Here is an example from IDEO Patterns, which I talked about in my last post.
“Today’s global challenges (climate change, economic doldrums, food safety, et al) constitute a none-too trivial threat to modern life. Yet, we’ve faced equally daunting challenges in the past, and have always marshalled the ingenuity and dedication to overcome these tests. So what’s different today? Perhaps it’s the breadth and complexity of what we’re facing. For the first time, policymakers are forced to confront what might otherwise be considered “individual choices.” In the aggregate, these personal choices become a very public cluster of problems.”
In order to change behaviour on a large scale through a design thinking approach, we must understand patterns of people’s behaviour and use them rather than fighting against them.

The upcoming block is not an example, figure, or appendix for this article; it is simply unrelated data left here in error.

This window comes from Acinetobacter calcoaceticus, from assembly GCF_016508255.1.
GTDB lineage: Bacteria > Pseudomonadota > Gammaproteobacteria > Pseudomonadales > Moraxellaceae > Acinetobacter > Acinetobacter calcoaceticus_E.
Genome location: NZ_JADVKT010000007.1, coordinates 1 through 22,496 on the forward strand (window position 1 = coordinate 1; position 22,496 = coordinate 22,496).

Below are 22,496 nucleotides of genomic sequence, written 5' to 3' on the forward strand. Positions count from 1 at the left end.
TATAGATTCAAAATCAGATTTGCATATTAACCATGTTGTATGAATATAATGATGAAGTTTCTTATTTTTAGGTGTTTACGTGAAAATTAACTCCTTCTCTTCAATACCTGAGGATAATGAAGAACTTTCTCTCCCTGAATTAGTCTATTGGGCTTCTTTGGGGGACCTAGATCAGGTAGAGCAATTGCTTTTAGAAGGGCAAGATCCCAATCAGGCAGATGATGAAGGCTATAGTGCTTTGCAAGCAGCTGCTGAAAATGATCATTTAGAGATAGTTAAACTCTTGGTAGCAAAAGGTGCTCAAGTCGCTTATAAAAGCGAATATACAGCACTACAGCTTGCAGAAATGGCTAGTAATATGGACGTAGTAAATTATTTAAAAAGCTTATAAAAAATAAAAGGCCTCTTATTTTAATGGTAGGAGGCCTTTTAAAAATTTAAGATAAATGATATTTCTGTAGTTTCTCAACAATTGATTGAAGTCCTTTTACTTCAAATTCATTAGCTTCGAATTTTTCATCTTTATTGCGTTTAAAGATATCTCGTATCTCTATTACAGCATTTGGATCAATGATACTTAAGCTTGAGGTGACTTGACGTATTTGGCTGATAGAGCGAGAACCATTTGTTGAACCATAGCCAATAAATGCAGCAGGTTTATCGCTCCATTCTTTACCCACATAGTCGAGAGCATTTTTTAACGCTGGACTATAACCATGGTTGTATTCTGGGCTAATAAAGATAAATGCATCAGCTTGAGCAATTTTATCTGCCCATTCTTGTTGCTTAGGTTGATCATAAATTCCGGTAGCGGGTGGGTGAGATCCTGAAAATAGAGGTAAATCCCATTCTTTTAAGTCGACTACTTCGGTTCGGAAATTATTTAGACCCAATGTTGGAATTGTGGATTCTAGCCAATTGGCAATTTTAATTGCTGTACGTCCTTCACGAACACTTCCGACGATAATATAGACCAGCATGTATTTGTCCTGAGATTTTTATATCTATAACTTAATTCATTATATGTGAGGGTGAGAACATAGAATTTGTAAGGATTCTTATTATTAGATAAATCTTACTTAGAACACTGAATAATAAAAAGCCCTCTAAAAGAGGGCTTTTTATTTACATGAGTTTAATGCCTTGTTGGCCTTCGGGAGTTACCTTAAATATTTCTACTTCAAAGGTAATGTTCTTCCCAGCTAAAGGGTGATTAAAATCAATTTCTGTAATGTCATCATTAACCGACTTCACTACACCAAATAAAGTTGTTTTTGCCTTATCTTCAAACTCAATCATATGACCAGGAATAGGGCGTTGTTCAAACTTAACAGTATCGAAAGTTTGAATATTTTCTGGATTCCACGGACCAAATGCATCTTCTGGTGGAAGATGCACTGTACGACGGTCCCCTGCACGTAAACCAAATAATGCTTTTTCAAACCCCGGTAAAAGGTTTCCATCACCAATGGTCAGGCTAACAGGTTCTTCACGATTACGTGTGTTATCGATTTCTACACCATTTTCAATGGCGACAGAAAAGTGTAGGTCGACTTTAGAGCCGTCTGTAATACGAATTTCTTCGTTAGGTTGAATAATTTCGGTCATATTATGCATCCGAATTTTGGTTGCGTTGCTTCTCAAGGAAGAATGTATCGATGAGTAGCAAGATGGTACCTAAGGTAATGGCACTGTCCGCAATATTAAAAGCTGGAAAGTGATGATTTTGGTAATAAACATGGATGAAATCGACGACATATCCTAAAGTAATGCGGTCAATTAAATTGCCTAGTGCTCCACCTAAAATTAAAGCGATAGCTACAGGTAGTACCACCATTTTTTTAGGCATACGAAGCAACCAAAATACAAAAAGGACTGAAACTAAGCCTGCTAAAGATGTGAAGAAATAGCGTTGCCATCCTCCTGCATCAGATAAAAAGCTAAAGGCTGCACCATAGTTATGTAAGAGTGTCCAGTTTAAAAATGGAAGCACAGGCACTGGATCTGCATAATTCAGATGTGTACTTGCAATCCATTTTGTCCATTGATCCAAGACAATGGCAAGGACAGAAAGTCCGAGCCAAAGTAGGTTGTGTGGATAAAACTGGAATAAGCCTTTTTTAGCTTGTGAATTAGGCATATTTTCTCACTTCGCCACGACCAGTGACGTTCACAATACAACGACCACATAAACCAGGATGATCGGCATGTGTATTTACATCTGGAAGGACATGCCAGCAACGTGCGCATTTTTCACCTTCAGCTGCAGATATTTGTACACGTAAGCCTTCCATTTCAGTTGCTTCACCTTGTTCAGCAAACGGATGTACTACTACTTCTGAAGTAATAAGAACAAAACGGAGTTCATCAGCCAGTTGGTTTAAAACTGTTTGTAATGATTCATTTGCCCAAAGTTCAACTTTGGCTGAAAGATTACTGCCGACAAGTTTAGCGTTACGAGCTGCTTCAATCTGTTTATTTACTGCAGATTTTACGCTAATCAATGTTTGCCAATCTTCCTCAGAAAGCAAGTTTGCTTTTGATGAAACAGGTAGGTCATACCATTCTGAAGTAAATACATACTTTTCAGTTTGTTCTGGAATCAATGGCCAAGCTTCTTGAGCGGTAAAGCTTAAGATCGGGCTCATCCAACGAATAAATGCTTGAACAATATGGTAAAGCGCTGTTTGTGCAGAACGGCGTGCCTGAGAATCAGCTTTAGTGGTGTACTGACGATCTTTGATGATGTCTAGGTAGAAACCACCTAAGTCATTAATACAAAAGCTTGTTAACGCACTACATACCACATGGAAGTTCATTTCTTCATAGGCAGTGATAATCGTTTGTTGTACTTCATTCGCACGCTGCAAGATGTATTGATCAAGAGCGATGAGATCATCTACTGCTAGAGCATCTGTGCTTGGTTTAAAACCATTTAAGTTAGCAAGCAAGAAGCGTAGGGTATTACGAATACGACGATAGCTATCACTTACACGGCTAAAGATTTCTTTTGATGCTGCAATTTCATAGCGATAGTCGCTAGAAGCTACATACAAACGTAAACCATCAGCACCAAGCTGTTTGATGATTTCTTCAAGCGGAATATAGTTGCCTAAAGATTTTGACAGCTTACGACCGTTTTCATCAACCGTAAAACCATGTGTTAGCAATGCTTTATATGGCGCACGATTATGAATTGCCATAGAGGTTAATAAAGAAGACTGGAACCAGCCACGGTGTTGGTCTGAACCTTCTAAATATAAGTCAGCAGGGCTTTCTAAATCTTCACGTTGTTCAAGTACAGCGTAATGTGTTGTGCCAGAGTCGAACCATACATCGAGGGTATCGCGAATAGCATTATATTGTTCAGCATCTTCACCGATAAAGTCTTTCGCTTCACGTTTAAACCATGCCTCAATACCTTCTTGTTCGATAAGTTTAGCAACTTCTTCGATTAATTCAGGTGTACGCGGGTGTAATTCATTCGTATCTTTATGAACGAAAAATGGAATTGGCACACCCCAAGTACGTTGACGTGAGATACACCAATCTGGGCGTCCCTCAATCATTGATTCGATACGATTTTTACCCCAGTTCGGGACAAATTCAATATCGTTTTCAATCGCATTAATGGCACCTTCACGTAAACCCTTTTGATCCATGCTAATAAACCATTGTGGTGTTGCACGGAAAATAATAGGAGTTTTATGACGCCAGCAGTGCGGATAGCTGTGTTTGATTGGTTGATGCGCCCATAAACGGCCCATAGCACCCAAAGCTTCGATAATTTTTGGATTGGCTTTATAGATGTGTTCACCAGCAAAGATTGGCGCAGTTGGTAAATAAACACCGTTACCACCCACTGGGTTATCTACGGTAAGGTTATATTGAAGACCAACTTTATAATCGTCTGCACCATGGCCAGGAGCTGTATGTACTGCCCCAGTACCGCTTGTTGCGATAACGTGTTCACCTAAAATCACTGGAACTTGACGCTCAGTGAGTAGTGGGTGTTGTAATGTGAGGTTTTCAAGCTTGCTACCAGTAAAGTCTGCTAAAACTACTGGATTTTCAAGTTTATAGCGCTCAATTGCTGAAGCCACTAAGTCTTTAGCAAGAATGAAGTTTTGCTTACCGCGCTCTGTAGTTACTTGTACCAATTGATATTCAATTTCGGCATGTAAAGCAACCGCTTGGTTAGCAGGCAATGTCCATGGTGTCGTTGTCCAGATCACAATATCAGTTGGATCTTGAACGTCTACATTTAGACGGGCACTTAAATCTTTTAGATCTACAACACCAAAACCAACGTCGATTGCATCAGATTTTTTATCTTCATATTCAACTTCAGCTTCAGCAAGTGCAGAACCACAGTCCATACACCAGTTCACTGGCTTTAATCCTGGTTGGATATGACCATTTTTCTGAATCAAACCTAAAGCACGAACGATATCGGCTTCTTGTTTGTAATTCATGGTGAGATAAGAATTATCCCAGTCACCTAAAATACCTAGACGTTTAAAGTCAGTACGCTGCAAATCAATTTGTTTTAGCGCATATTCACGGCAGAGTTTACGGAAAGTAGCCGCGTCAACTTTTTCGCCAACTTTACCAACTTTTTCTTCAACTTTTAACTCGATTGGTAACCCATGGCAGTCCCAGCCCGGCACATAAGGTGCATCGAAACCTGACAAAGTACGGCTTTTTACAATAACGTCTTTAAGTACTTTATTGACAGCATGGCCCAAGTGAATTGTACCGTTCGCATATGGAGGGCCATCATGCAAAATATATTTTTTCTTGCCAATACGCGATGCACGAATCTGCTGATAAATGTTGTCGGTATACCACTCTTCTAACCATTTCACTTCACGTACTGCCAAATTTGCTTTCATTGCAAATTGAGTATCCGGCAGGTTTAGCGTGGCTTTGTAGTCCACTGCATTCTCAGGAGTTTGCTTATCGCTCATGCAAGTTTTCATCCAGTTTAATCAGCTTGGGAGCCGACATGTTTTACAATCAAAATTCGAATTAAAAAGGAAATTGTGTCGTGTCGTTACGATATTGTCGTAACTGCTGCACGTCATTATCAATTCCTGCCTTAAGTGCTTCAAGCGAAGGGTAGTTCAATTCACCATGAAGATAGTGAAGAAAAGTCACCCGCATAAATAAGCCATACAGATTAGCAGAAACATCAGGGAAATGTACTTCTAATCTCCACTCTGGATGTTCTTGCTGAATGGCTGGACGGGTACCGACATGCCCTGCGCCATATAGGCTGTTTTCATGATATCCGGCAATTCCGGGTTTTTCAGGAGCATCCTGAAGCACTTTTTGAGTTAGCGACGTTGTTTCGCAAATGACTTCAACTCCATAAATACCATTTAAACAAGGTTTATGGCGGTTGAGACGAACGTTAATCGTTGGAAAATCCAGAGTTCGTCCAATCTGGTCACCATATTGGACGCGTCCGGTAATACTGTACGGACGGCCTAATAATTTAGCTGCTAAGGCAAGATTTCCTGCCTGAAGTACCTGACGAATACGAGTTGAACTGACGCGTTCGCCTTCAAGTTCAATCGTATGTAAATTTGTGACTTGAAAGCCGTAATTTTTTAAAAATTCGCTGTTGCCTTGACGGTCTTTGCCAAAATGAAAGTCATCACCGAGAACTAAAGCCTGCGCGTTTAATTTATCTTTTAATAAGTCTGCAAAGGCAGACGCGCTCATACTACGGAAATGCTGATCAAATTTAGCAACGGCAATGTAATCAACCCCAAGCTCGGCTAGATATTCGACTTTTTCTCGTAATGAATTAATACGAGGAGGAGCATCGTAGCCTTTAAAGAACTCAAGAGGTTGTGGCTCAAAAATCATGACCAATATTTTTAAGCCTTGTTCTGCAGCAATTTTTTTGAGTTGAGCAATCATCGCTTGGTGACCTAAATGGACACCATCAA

- Complex challenges make it unlikely for one group to effect change, so groups need to form partnerships.
- The negative consequences of our behaviour need to be made visible so that we are more likely to change our behaviours – energy usage is invisible, so if we can make it visible we might use less.
- Social pressure and our need to fit community norms can change behaviour
- We need to connect at a local level to inspire people on a personal level
IDEO Patterns define patterns as “a collection of shared thoughts, insights, and observations gathered through our work and the world around us.” They encourage people to become pattern spotters, and share the patterns you see around you, especially if they haven’t been mentioned before.
You can download the pdf version of ‘Behavior Change at Scale’ too: Behavior Change at Scale